Ask an Expert: Depression in the World
< Ask an Expert: All Topics
- How has the medical field historically viewed depression? [1:07]
- Do the United States' public policies adequately address depression treatment? [1:21]
- How do other countries manage depression care? [1:43]
- How will we understand and treat depression in the future? [1:02]
Learn more about depression in the world:
Depression Statistics: English version (PDF, 644k) Spanish version (PDF, 776k)
Depression in Communities of Color: English version (PDF, 636k) Spanish version (PDF, 772k)
Depression and Bipolar Support Alliance: www.dbsalliance.org
American Psychological Association public policy section: www.apa.org/ppo/pi
National Alliance on Mental Illness: www.nami.org
How do other countries manage depression care?
DR. CHARLES NEMEROFF: There is a-- a tremendous discrepancy between psychiatric care provided in The United States and those in other countries. So if the situation you just described to me of someone living in poverty becomes depressed, despondent, and is thinking about suicide, and they're living in Copenhagen or they're living in Stockholm or they're living in Amsterdam, and they go see their family physician, they are admitted to a psychiatric hospital where they will stay for, pick a number, 30 days, 60 days, 90 days, as long as necessary to treat them appropriately.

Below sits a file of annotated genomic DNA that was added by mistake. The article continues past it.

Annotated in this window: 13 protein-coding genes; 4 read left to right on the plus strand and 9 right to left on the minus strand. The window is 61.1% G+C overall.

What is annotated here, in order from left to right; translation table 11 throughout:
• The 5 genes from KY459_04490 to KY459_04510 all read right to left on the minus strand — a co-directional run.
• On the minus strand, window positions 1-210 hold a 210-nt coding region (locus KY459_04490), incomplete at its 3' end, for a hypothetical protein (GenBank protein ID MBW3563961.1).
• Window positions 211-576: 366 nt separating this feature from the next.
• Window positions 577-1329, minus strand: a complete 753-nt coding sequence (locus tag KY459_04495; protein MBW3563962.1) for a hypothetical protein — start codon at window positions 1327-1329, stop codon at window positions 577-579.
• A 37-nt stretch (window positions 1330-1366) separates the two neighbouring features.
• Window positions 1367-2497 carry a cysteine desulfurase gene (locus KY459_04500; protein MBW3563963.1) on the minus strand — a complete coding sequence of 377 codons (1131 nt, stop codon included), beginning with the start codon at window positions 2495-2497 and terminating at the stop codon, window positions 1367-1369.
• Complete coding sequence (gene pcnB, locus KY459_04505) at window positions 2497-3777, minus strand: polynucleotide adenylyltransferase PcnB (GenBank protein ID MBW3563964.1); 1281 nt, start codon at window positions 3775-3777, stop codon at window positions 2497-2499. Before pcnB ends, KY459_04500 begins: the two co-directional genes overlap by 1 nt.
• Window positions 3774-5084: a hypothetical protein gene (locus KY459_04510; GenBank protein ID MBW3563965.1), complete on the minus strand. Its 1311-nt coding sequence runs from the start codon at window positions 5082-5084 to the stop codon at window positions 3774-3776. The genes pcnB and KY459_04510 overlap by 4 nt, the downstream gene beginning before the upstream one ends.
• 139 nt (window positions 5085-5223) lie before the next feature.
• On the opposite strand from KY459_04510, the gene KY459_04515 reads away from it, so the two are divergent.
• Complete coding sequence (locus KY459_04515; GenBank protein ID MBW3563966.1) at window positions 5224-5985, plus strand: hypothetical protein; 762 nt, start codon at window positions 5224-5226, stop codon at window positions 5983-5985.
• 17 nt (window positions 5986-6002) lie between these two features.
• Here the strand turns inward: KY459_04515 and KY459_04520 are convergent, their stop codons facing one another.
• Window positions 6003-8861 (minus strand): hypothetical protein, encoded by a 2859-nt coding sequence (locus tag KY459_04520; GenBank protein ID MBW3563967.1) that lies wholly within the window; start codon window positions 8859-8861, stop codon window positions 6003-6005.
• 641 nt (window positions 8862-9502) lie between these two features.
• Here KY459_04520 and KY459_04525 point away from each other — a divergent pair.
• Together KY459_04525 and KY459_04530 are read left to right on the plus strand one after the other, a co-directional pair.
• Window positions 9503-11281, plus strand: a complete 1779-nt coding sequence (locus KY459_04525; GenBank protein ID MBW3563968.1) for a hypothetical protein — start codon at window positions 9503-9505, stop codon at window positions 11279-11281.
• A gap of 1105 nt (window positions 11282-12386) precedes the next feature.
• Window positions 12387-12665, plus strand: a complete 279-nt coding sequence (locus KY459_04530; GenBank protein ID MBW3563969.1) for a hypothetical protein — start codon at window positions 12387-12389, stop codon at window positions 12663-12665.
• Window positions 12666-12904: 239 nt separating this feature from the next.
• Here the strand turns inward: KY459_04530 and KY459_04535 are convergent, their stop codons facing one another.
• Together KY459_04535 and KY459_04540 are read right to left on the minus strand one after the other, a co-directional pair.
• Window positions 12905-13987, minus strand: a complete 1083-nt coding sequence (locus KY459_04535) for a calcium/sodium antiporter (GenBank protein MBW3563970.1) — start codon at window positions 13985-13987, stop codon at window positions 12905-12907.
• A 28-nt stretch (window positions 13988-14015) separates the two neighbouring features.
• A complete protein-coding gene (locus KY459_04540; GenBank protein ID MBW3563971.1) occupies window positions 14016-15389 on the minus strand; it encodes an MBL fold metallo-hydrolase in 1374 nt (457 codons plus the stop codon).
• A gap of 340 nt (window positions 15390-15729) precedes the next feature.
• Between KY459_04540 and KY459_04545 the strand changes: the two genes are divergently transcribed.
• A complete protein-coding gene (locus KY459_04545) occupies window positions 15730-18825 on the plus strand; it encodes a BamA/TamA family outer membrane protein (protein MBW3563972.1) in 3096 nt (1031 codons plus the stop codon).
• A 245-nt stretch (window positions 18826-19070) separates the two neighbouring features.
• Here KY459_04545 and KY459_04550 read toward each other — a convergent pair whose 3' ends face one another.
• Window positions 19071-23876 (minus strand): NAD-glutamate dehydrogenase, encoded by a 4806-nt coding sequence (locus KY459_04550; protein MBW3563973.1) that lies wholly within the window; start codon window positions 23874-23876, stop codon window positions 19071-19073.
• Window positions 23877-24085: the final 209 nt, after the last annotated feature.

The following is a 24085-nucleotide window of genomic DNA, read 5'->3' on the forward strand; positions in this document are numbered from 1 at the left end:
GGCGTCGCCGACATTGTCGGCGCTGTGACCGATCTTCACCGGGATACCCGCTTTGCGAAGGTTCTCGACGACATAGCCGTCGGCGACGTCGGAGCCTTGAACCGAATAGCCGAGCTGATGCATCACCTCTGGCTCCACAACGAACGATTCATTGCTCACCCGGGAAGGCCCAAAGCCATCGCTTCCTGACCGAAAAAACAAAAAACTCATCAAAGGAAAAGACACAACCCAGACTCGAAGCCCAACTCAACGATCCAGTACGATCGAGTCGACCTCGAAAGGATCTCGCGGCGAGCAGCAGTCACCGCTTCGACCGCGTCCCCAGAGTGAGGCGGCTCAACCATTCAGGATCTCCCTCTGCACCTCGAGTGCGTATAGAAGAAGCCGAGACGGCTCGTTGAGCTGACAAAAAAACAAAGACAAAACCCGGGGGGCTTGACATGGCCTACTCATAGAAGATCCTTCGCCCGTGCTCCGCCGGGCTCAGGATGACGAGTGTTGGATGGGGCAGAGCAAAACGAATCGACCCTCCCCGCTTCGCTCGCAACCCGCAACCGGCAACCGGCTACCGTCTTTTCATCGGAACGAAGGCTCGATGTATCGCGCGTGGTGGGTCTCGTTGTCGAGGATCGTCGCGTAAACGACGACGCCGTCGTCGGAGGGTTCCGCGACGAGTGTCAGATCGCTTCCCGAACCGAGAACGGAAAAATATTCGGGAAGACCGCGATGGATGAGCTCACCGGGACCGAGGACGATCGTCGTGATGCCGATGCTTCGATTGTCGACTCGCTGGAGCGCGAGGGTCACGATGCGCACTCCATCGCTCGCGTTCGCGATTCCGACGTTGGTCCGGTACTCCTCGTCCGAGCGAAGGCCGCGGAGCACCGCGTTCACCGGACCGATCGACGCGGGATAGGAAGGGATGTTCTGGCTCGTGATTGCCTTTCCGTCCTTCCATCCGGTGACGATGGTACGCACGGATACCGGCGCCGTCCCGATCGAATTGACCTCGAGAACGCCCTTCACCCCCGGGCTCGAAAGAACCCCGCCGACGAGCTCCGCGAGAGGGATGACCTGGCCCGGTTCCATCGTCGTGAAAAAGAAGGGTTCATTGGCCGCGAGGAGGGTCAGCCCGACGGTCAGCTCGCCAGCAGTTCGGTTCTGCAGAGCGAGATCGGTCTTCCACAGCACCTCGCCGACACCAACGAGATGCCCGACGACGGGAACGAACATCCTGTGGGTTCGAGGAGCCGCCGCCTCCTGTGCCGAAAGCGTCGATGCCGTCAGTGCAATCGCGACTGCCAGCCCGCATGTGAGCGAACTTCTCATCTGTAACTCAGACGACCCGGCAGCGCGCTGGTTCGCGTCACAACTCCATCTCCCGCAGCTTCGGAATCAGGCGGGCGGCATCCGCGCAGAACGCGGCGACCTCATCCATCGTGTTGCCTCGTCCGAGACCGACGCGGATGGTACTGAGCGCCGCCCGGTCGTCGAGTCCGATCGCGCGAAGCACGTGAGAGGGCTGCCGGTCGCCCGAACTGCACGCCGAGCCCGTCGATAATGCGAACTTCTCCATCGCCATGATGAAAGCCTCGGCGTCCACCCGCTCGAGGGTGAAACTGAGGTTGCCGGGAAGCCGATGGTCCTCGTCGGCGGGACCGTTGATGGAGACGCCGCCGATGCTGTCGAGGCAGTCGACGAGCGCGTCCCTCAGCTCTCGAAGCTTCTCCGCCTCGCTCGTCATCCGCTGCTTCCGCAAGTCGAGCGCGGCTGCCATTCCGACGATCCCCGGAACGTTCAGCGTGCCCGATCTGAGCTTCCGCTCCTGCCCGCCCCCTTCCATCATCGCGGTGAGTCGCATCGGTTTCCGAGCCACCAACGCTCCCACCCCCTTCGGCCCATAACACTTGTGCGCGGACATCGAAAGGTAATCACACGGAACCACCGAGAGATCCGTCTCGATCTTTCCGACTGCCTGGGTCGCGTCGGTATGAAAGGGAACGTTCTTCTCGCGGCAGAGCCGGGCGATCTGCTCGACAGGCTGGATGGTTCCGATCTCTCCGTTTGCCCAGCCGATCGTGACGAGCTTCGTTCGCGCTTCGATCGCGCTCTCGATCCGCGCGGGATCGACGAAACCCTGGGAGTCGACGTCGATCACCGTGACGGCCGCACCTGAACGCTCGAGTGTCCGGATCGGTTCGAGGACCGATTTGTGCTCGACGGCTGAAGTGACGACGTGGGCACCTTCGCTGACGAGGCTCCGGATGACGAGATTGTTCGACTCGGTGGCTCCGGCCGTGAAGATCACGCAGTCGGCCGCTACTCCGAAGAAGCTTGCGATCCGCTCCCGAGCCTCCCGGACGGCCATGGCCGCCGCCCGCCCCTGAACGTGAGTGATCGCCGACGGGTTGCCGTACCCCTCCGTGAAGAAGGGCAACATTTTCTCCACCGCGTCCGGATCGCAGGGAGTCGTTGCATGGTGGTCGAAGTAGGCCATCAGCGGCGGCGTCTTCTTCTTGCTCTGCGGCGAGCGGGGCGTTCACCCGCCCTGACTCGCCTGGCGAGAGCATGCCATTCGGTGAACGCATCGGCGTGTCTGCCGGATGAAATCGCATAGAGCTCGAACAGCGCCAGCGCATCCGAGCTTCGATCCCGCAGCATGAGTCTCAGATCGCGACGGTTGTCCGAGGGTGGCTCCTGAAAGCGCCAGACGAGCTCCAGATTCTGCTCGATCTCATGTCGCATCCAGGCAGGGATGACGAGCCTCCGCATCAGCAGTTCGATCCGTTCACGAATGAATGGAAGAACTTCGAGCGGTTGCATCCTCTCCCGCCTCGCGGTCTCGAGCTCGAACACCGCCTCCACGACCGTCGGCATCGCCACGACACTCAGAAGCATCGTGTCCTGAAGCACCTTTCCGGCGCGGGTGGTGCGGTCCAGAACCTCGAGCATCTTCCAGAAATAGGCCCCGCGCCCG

The length of stay in our psychiatric hospitals is, on average, seven days, eight days. And then the insurance companies force us to discharge patients before they're well. So for people with really severe depression, there's a revolving door in which they-- they get somewhat stabilized. But what-- the way I would like to treat a patient would be to admit them, to take them off of all of their medications, to assess them for a few days, to actually be able to see what their diagnosis really is, then to develop a treatment plan, both pharmacologically and psychosocially to involve vocational rehabilitation, to involve the family, to involve their significant others, to put together a comprehensive treatment plan the way it's done in other countries.